Im a 11HCP (coming from 4 but have no time to practice and my short game is a disaster) hitting my 7I around 170 yards and my misses are typically fatting or thinning my shots. I also tend to play with a draw and which sometimes gets too much, especially with shorter irons.
If you're going to get fitted, you'll get more out of that experience if you don't go into it with preconceived notions from other players. Treat it like a clean slate fitting and trust the person helping you out unless it becomes clear that they don't know what they're doing.
From a fitting angle I'd probably look at all the weights: total club weight, shaft weight and swing weight. It's possible that your shafts and/or swing weight are too light for you leading to a lack of feel and loss of low-point control. But that's just a blind guess.
I believe my low-point control is the result of still sliding a bit too much, this has improved a lot last weeks when doing more rotation and less sliding and I would say that it's now less than 10% of my shots where I have this miss. But I still consider this as my "typical" miss, maybe together with some strikes out of the toe area from time to time ?
I honestly don't think you're going to see a significant difference in performance from your current irons to the ones you're considering. Both your current irons and the new ones are all in the same family of forged player's clubs, and there's only so much you can do to move the metal around. The short irons will be slightly more forgiving going from blades to a player's cavity, but honestly in the 7 iron and up, not much forgiveness is needed. And the MP223s have an undercut channel in the long irons, so you'll get a little more pop and forgiveness than the MP64s, but again I don't think it'll be that significant. If you're getting fitted, I think the shaft will have a bigger overall impact than the iron heads.
I absolutely loved playing my MP-64s those years, but after starting a family and having little to no practice time, I noticed a pretty significant amount of forgiveness with the JPX 921 Forged. It actually surprised me how much forgiveness I received after hitting one out on the toe. They don't sound/feel quite as good as a flushed 64, but they are still really nice. I went on a spree and bought 3 sets earlier this year to try out, Srixon ZX7, Mizuno JPX 921F and Mizuno MP 223...The 223 would probably be more suited to what you're used to. They feel great, and somehow they packed a little forgiveness in there.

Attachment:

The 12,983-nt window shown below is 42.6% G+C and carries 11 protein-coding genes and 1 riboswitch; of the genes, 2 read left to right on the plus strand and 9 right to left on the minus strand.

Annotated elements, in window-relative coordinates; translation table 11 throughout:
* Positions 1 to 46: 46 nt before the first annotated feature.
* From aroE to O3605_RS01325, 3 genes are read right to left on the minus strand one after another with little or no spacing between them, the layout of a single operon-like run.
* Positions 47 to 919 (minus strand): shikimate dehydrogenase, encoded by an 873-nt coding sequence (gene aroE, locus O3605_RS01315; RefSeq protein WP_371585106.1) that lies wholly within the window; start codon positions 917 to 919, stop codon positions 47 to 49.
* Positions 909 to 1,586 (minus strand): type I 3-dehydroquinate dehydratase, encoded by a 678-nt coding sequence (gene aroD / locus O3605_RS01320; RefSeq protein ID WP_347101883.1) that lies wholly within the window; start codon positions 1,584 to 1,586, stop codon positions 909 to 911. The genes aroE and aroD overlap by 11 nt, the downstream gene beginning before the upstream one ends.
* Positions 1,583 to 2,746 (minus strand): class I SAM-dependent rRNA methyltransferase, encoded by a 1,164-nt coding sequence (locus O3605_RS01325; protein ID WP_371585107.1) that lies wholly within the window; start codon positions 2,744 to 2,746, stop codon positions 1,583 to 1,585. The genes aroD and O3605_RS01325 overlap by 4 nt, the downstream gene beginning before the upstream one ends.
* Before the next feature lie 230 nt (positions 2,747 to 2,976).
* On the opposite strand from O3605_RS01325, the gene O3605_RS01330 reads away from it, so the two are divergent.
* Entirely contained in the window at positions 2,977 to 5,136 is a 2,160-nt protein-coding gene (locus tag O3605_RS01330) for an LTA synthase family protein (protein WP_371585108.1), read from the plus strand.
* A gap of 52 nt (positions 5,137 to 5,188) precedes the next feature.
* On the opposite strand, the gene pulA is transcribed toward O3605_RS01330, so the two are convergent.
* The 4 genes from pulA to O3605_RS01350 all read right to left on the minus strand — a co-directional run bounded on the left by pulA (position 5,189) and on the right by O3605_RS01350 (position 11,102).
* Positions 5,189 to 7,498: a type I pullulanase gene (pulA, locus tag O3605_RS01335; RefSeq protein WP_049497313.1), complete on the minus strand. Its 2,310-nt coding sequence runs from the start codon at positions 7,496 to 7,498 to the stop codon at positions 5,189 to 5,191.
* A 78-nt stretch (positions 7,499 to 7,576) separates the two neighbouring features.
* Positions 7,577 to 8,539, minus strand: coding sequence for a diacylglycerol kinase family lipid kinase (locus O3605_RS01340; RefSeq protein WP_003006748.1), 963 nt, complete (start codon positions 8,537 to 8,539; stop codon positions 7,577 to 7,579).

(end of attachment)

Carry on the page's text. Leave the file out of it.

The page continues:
I think you will notice that the 223 or 921 Forged are easier to hit/elevate in the long irons and also preserve more speed on mishits. Short irons you will likely get very similar performance.
The 223s have it all in my book. They are like a combo set themselves, but very compact and a lot more similar to the size irons you have vs the 921 Forged, which has a long blade. I have a set of 223s in the wrong shaft (too strong for me) but the heads are impressive. Fitting is a good idea but from what you have now the Mizuno Pro line will be the most seamless change.
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Class 1: What makes a good HDA? This first class will introduce the project which is going to be used as an example throughout the whole course as well as explain the setup for generating roof tiles that needs to be turned into a Digital Asset. Afterwards, the focus will shift to exploring what makes a good HDA and getting a new perspective on how to better approach the HDA creation process.
Class 2: The User InterfaceThis lesson will cover the new dialog for creating HDAs in Houdini 19.5 and how to best leverage namespaces and versions. After, the roof tiles setup will start to be converted into a Digital Asset while applying all the concepts learned in the previous class. The main focus will be on creating the user interface by promoting parameters and looking at best practices and tips and tricks to keep the UI lean, organized and easy to use.
Class 3: Organizing the Internals, Part 1The next step is to clean up the HDA. This class will cover the best practices such as using internal attributes to avoid clashing with existing ones, being explicit about what attributes are being output by the HDA and maintaining all existing attributes and topology. Most of these concepts will first be applied with a new utility HDA for deleting primitives based on their area or perimeter.
Class 4: Organizing the Internals, Part 2Continuing the concepts from the last class, it will go over explicitly reading input attributes as opposed to just assuming it as well as other smaller details that can be added to HDAs to make them even more user friendly. The class will continue exploring how to improve the performance using the performance monitor and finally it will go over a few techniques to allow for workflows that will improve the responsiveness of the HDA to make it faster to iterate.
Class 8: TestingThis class will cover the importance of testing HDAs and how it can be applied in the context of Digital Assets. It will go over how tests can be created and run as well as their importance when it comes to making changes to the HDA. Different techniques to create and automate tests by comparing renders and geometry in Python will be introduced.
Class 9: ScriptingThis lesson will go over some Python use cases for HDAs such as menu scripts, event callbacks and caching. It will go over examples of event callbacks, how to create a custom menu script and how to cache menu data to improve the performance of the HDA. Finally it will cover creating a custom tab menu tool that can create multiple nodes.
Class 10: Project finalizationThis final class will go over finalizing the project and using the HDA created in all the previous lessons to finally generate the tiles that will be used in the final render. Finally it will cover the shading and rendering of the project. 041b061a72